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Pakistan playing spoilsport: India
Onkar Singh in New Delhi |
October 30, 2003 17:36 IST
Last Updated: October 30, 2003 23:05 IST
India on Thursday voiced disappointment over Pakistan attaching 'impractical and extraneous' conditions to its response to the October 22 peace proposals.
At a press conference in New Delhi, external affairs ministry spokesperson Navtej Sarna, however, welcomed the fact that Islamabad has responded positively to some of 12 proposals.
Also see: Pak response laced with conditions, sarcasm
Sarna said Pakistan's response could slow down the process of normalisation of bilateral ties.
Regarding its offers to Kashmiris -- scholarships to students and treatment to rape victims -- Sarna said Pakistan must not target a particular region or religion.
"We believe that the process of building trust and cooperation between India and Pakistan, and establishing lasting peace, would be facilitated if offers are not targeted at any particular region of India. India has never adopted, for instance, a selective approach for Baluchistan, Sindh or NWFP, or for any particular community," he said.
Sarna said India's offers have been available to any Pakistani. If Pakistan were to make such a non-discriminatory and general offer of cooperation, then it would no doubt contribute to taking the process further.
"If Pakistan's concerns are really sincere, it should take immediate steps to end infiltration, dismantle the infrastructure of support to terrorism and offer compensation to those affected by terrorism it has sponsored. Its references to alleged repression on Jammu and Kashmir are obviously a ploy for its failed attempt to camouflage its sponsorship and support for terrorism," he said.
The spokesperson said Kashmir is not a disputed territory and is thus non-negotiable. He said the only point of negotiation on Kashmir is the illegal occupation of a part of the Valley by Pakistan.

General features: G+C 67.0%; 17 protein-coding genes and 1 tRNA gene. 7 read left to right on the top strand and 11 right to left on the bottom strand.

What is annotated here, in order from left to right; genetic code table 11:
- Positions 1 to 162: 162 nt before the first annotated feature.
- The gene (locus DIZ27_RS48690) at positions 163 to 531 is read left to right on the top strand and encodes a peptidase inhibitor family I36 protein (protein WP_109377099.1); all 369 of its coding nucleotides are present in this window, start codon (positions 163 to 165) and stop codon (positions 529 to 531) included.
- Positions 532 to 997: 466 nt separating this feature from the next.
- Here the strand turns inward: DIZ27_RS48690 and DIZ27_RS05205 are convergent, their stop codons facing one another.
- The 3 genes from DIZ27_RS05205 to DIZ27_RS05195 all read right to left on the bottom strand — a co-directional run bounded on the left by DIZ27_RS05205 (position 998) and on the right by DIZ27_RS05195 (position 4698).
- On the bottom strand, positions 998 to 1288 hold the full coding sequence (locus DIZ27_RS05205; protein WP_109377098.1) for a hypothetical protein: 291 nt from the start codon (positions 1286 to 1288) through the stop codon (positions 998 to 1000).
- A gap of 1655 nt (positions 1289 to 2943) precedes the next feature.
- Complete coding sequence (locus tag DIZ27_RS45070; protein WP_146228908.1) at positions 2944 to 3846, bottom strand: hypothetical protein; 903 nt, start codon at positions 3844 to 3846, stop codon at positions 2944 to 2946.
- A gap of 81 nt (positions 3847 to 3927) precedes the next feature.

"We are disappointed that Pakistan has, in effect, not agreed to our proposals for running extra buses on the Delhi-Lahore route and establishing links between Mumbai and Karachi, Khokrapar and Munabao [Pakistan] and Srinagar and Muzaffarabad," Sarna said.
He said such links could have facilitated widening of people-to-people contact and cooperation.
Sarna said India's offer for a bus link between Srinagar and Muzaffarabad in PoK was motivated by humanitarian considerations: "It is unfortunate that Pakistan instead opted to politicise and disrupt this by attaching conditions that they knew would not be acceptable. In fact, even now people from these regions travel without the requirement of the kind of documents that Pakistan spoke about," he said, referring to Islamabad's proposal that those travelling should do so with UN documents and the check posts on the LoC be manned by UN personnel.
Sarna hoped that the Pakistani civil aviation delegation would come with an open mind when it comes to hold talks with their Indian counterparts on resumption of air links between the two countries.
"We would look forward to holding of technical level talks for resumption of Samjhauta Express in the middle of December as proposed by Pakistan, after successful conclusion of the talks in early December for resumption of civil aviation links," Sarna said.
On Pakistan's proposal for a bus link between Lahore and Amritsar, he said, "We can assess the requirement for this after progress on Delhi-Lahore bus, civil aviation and Samjhauta Express".
Referring to raising the strength of the high commissions, which had been reduced after the attack on Parliament, he said New Delhi was ready for a "calibrated" increase, as the requirement grows with the re-establishment of links, and setting up of new ones.
"However, there is no need to wait for this for holding of visa camps, which would ease the situation for the normal traveller who otherwise has to come all the way to Delhi or Islamabad to get visas. We would urge Pakistan to reconsider this," he said.
Sarna said that despite the limited response from Pakistan, Prime Minister Atal Bihari Vajpayee's peace initiative is gathering momentum.
"India would sincerely continue with the process, building on the successes achieved and the support generated, so that lasting peace is established between the two countries. If Pakistan perceives, as it has claimed, that a composite dialogue is in mutual interest, it must immediately put an end to its sponsorship of cross-border terrorism," he said.
With Inputs from PTI